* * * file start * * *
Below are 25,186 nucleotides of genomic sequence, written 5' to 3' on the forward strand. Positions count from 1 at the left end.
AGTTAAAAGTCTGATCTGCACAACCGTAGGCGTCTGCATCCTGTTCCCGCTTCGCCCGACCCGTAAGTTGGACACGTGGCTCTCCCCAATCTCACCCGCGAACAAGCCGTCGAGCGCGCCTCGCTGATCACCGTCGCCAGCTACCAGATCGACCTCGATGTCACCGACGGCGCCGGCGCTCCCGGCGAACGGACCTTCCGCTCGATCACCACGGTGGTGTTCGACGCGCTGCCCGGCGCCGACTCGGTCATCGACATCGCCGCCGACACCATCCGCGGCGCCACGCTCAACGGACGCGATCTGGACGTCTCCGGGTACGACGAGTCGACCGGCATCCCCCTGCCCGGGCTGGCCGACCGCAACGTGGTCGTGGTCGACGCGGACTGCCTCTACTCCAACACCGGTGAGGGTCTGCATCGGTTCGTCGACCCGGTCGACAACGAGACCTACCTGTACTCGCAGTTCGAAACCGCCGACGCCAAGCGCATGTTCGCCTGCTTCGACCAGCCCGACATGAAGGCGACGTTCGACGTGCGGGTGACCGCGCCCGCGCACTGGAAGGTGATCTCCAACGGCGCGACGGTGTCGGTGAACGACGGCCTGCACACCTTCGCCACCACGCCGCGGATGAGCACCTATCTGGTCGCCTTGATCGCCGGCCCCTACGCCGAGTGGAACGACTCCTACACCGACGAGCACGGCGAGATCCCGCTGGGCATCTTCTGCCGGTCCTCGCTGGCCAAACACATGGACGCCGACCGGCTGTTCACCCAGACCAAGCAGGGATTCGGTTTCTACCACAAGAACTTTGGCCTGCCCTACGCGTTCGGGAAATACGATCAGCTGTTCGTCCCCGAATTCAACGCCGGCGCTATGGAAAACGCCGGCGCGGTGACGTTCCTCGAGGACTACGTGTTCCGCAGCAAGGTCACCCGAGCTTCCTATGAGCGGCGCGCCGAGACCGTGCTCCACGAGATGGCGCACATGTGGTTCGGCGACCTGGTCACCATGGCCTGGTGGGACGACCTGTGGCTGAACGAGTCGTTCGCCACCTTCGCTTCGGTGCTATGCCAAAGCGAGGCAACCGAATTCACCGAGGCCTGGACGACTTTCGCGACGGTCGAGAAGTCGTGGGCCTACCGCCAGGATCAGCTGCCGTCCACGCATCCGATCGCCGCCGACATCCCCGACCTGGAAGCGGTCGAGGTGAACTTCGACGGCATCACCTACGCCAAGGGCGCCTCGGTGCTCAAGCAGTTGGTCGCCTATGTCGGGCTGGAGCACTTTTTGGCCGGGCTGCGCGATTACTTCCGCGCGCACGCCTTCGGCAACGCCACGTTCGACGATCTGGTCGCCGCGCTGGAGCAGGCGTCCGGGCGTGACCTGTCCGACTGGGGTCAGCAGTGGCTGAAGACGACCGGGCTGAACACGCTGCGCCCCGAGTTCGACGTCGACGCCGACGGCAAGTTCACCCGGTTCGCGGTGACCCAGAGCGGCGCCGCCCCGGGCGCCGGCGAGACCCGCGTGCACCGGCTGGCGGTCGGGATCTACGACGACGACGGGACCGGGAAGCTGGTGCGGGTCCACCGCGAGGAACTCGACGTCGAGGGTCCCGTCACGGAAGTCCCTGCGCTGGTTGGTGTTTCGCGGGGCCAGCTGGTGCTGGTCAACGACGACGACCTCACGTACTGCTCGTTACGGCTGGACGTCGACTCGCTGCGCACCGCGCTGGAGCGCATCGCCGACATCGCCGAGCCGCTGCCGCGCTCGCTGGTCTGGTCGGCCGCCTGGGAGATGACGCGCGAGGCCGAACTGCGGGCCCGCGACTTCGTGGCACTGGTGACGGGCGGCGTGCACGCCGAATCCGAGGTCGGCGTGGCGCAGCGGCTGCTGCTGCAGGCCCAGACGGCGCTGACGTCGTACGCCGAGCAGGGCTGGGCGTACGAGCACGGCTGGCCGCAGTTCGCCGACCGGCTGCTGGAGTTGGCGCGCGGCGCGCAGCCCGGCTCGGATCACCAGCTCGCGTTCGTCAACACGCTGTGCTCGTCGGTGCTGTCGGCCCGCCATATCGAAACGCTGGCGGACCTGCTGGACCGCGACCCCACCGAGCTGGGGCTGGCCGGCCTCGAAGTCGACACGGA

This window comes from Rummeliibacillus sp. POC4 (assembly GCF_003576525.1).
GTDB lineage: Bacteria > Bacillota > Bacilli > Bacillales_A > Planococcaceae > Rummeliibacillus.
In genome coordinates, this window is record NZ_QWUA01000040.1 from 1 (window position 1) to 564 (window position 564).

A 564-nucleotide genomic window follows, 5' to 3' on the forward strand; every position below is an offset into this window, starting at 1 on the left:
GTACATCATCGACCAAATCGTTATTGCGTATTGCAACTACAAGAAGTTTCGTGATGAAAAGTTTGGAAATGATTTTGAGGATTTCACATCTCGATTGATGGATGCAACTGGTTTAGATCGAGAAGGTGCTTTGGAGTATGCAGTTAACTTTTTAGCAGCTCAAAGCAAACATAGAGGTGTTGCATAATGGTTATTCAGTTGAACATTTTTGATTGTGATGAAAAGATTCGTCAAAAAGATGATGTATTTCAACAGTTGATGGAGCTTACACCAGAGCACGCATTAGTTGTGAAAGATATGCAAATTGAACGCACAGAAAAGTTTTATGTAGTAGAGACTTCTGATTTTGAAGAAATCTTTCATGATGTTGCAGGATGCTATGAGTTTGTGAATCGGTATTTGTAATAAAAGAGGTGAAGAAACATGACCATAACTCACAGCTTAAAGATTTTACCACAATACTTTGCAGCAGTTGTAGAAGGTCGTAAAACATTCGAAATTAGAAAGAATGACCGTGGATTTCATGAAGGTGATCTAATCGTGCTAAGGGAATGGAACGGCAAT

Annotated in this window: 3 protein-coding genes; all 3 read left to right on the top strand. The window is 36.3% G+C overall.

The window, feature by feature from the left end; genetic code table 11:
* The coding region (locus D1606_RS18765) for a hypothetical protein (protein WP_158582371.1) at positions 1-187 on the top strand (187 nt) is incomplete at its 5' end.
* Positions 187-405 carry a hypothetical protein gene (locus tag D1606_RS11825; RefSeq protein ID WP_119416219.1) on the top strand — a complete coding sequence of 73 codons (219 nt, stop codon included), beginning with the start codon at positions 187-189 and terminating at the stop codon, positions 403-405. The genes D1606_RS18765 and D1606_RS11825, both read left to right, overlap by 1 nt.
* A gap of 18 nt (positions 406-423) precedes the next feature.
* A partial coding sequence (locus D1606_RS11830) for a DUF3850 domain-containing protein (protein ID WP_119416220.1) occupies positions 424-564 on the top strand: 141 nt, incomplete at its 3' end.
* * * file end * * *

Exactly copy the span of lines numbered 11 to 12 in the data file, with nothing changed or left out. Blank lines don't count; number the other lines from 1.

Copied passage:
* Positions 187-405 carry a hypothetical protein gene (locus tag D1606_RS11825; RefSeq protein ID WP_119416219.1) on the top strand — a complete coding sequence of 73 codons (219 nt, stop codon included), beginning with the start codon at positions 187-189 and terminating at the stop codon, positions 403-405. The genes D1606_RS18765 and D1606_RS11825, both read left to right, overlap by 1 nt.
* A gap of 18 nt (positions 406-423) precedes the next feature.